La Jolla ‘medium priority’ on City bike lane plan; DecoBikes could be needed to bridge travel gaps

On a scale of “medium,” “high” or “higher,” two La Jolla bike lanes among the 90 projects in the San Diego Bicycle Advisory Committee (BAC) Strategic Implementation Plan, ranked “medium” in priority. A one-mile stretch of Villa La Jolla Drive (between its two intersections with Gilman Drive) and a 1.2-mile bike lane at La Jolla Village Drive (between Gilman Drive and Regents Road) are in the BAC plans for future construction.

However, District 1 appointee to the BAC, Nicole Capretz, told La Jolla Light the projects aren’t funded yet. “The list of needs for funding and infrastructure is very long, so (the fact that) La Jolla didn’t make the highest priority just indicates how far we have to go.” She explained the two criteria that determined priority: 1) Projects in traditionally underserved communities and 2) Projects within Vision Zero corridors. (Vision Zero is a City initiative to reach zero traffic deaths by 2025) .

Although it wasn’t identified in the first Vision Zero list from the non-profit Circulate San Diego, a City staff report released March 6 pinpointed the intersection of La Jolla Village Drive and I-5 (within the proposed bike lane), as one of the most dangerous pedestrian spots in the City.

The BAC Strategic Implementation Plan was presented to the City Council’s Environment Committee, which endorsed it April 13. The plan focuses City resources to reach the self-imposed goals in Mayor Kevin Faulconer’s “Climate Action Plan,” which includes an increase to 6 percent more people biking to work in 2020, and 18 percent by 2035.

“The Climate Action Plan calls for a significant shift in the number of people who take public transportation and who bike to work, but funding (to support that) has not been identified, so the Bicycle Advisory Committee has some serious concerns about that,” said Capretz, who’s also author of the City-endorsed Climate Action Plan.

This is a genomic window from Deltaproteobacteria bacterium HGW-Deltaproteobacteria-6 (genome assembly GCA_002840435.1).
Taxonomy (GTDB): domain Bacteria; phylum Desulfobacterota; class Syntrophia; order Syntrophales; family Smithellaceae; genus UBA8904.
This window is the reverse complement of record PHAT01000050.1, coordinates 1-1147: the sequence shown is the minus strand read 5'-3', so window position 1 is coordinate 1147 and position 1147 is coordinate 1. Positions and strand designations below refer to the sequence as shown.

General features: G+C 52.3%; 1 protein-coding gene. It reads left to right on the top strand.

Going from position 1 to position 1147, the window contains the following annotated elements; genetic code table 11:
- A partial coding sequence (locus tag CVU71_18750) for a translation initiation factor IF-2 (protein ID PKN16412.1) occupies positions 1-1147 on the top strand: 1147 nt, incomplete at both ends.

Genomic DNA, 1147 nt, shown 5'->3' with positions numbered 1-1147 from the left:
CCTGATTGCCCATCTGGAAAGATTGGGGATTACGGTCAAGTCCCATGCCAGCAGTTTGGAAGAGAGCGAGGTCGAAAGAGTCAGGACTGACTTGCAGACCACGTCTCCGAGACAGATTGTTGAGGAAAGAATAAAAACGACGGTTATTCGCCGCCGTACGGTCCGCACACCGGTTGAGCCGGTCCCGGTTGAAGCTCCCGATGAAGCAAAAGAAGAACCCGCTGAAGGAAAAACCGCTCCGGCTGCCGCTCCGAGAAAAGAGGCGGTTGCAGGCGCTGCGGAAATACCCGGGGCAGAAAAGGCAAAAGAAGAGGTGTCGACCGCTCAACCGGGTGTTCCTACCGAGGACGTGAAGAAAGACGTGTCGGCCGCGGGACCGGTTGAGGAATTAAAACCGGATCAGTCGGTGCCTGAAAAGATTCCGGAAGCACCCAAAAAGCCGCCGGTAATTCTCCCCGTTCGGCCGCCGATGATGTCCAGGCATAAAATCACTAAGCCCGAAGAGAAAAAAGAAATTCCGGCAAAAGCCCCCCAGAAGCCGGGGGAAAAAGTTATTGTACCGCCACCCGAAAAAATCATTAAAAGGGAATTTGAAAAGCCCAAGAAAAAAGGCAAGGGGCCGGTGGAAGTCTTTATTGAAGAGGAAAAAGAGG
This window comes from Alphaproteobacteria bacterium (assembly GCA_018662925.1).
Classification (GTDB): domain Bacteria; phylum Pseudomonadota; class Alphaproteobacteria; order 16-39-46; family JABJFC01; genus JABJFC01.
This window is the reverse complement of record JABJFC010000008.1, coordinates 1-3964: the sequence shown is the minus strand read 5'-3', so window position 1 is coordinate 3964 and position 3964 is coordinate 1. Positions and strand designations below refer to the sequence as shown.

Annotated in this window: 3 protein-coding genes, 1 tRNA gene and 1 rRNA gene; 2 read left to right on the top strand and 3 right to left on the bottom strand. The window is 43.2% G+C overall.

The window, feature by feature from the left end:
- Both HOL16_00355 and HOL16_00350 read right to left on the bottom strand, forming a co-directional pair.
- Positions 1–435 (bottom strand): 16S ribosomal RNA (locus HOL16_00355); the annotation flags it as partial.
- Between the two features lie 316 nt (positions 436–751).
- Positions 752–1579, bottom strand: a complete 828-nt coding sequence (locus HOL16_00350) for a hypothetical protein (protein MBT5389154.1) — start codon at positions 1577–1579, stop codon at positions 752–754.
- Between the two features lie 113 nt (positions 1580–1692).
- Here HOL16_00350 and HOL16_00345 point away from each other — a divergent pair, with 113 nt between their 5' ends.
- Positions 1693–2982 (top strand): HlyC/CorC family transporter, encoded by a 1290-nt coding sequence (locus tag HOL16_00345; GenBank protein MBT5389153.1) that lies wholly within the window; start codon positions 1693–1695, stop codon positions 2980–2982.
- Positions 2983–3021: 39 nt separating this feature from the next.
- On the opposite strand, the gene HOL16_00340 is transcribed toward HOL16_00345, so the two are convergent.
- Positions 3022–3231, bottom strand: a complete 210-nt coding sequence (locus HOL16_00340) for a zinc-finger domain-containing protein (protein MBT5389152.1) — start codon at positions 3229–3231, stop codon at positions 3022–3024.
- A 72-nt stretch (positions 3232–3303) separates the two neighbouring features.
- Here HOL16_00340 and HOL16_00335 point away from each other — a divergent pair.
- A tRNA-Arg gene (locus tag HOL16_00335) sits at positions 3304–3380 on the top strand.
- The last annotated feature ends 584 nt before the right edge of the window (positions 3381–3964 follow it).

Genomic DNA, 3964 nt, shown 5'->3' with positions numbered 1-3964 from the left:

To achieve its goals, the 32-point implementation plan calls for the creation of a managerial figure within the City who dedicates 100 percent of his/her time to push for the advancement of the bike plan. Andrew Hanshaw, Mayoral appointee to the BAC said, “We made the recommendation to have a Bike Czar, someone beyond a traffic engineer, someone to focus specifically on infrastructure … a leader that pushes the City plans forward. Not having someone solely dedicated to bikes doesn’t move things quick enough.”

Another recommendation requires the City to up its outreach policies with tasks such as bicyclist education for all fourth-graders in the San Diego Unified School District and hiring staff to coordinate safe biking routes to schools.

Proposed initiatives also include incentivising bike parking, boosting police enforcement of bicyclist protections and financing initiatives to get employees to their worksites by bike. “It really gets down to increasing ridership, having a healthier San Diego community and providing safe bicycling networks,” said Hanshaw, adding that in the meantime, BAC proposals help achieve another one of the City’s ambitious goals, the Vision Zero plan.

The Strategic Implementation Plan will be back before the City Council Environment Committee in July with modifications, and eventually move to the full Council. “The City has set a high bar for ridership with the Climate Action Plan, and this is a strong pull to get them there,” Hanshaw said.

DecoBike

When asked where La Jolla sits in future City bike and transportation plans, Hanshaw said he would recommend installing a bike-sharing program in town by the time the Mid-Coast Trolley extension provides service to UCSD.

“Bikes at our transit connections are going to be really key,” he said. “I know there’s been an issue and I hope the City is going to continue to do outreach and work with the community to eventually locate DecoBike stations.”

But Capretz, disagreed with him. “If there is enough demand for a shuttle (from the Trolley station) the City should provide a shuttle for people working in La Jolla Village. That’s something that must be looked at and evaluated, for sure. That seems more viable than bike-sharing in La Jolla, given the hills and the terrain,” she opined.

For the past two years, La Jolla community planning groups have turned thumbs down on proposals to install DecoBike kiosks in town, arguing that parking spaces would be lost, advertisements would pop up in public spaces, and other beach communities reported negative experiences with the bike-sharing company.

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